Baker, O'Toole To Face Off In Boston Council Race
Preliminary elections in three Boston districts Tuesday set November match-ups for City Council seats.
Candidates Frank Baker and John O'Toole finished first and second, respectively, in the preliminary District 3 election, meaning they will square off later this fall in a bid to replace departing Councilor Maureen Feeney.
Baker topped six other challengers for the Dorchester seat with nearly 32 percent of the vote, according to the city's unofficial results. O'Toole beat the third-place finisher, Craig Galvin, 26 percent to 24 percent, to secure a spot on November's ballot.
"I've always been passionate about where I live," Baker, a former city employee, said. "To get involved, it's in your blood. If you think you can make a difference, you jump in and you run."
O'Toole, a union plumber, said, "People are struggling, Dorchester in particular, in particular you know there's a lot of folks that are going to need help, and I'd like to think of myself as the kind of guy that's able to fix things."
In District 2, which includes South Boston and the South End, challenger Suzanne Lee surprised some political watchers by topping incumbent Councilor Bill Linehan in the preliminary election. According to the unofficial tally, Lee finished with 39 percent of the vote; Linehan had 35 percent.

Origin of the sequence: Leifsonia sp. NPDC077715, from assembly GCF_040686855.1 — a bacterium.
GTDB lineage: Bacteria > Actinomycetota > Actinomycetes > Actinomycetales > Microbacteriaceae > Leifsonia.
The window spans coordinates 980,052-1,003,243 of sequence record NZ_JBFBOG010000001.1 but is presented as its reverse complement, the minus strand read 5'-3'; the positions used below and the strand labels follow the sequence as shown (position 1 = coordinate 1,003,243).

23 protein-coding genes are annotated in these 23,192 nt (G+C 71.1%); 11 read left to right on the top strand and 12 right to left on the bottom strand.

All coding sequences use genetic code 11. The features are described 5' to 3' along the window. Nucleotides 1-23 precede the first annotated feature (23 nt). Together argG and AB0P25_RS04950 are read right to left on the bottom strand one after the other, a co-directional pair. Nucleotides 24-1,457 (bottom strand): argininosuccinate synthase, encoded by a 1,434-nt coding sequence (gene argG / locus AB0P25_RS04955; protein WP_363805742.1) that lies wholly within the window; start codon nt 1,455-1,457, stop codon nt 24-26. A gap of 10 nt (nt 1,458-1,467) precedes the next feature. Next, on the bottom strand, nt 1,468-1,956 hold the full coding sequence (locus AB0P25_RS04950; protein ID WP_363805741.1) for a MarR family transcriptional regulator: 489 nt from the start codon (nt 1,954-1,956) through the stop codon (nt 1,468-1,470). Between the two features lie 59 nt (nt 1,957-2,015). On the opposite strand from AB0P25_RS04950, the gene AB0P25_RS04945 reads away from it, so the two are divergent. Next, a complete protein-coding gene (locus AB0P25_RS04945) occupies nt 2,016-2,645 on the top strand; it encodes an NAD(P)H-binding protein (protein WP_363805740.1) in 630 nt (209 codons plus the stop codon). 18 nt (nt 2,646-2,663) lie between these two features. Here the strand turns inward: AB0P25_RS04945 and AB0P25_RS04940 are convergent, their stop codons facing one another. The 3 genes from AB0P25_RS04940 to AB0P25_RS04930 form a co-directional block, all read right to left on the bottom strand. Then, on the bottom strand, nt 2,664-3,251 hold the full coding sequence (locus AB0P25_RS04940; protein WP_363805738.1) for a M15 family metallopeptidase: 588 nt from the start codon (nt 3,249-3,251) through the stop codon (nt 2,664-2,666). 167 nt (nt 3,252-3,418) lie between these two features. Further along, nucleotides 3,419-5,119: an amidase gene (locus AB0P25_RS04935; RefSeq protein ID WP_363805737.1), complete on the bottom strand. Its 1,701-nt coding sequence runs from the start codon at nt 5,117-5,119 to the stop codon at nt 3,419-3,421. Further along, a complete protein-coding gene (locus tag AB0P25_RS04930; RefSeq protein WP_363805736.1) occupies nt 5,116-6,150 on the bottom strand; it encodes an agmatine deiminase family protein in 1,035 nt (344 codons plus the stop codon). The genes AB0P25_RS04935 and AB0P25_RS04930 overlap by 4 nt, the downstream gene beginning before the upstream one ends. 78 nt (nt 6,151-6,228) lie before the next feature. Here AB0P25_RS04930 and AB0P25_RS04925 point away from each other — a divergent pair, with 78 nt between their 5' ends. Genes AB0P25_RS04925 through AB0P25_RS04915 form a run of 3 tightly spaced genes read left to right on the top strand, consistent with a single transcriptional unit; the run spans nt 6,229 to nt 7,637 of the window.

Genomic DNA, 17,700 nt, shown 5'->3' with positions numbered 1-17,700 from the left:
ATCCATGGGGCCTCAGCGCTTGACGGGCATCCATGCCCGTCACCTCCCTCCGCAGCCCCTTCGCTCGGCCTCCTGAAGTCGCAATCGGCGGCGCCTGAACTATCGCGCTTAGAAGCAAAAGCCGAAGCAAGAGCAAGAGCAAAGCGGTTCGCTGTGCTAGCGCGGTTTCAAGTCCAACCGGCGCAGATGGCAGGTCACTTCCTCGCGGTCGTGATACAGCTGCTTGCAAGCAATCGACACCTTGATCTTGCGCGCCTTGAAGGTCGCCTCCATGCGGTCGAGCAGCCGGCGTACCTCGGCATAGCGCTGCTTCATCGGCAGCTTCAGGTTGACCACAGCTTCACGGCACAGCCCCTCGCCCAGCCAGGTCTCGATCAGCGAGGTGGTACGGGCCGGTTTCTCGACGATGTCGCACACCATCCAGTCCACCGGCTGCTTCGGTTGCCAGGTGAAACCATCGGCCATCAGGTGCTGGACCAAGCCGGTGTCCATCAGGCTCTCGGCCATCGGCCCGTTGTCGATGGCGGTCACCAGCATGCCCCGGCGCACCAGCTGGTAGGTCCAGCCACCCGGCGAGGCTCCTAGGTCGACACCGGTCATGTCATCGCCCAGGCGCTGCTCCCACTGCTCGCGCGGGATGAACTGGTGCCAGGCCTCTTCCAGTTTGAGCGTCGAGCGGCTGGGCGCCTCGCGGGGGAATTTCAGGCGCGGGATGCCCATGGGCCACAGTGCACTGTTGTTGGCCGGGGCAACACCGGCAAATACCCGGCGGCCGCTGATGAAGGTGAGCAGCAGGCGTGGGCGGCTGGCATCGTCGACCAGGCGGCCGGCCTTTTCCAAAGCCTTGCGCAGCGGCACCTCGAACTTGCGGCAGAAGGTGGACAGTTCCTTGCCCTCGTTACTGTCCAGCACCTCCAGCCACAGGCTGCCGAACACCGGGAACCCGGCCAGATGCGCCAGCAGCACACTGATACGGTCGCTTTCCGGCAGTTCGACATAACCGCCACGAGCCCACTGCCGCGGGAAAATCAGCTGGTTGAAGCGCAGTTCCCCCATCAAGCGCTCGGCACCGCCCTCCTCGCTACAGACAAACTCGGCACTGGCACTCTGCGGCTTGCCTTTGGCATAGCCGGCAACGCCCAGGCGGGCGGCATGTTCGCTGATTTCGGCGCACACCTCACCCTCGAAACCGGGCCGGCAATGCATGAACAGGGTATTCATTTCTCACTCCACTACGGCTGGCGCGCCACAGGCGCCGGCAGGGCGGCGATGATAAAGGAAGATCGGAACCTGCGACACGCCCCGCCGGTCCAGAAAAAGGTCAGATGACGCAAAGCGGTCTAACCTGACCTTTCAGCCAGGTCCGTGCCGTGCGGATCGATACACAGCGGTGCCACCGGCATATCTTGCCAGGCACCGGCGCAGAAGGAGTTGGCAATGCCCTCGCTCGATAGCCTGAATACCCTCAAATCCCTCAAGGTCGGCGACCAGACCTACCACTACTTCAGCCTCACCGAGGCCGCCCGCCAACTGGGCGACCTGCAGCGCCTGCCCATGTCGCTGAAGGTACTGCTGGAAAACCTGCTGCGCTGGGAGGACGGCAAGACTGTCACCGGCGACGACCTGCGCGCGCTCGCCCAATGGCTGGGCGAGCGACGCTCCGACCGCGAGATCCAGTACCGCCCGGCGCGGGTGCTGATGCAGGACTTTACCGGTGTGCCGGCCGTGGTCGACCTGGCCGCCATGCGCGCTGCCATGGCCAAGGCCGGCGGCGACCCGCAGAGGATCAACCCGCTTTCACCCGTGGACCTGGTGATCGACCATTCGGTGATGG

If Lee wins, she would become the first Asian-American woman on the City Council.
"I'm not looking to make history," she said. "I've always worked hard, my whole entire life has been about fighting for ordinary people to have a voice in the process."
In Roxbury-centered District 7, Councilor Tito Jackson — who just six months ago won the seat in a special election to replace ousted Councilor Chuck Turner — easily advanced to November's ballot, with 76 percent of the vote. He'll be joined in the final race by Sheneal Parker, who received 11 percent of votes.
Jackson said the results show strong solidarity within the district.
"I'm very pleased that the momentum that we came in with is still there and we're going to keep pushing, we're not going to let up," Jackson said.
Across the three districts, 16,547 votes were unofficially cast Tuesday — nearly 14 percent of Boston's registered voters. Turnout was highest in District 3, where more than 7,400 voted across 30 precincts.
The council's four at-large seats will also be decided in November.
This article was originally published on September 27, 2011.
This program aired on September 27, 2011. The audio for this program is not available.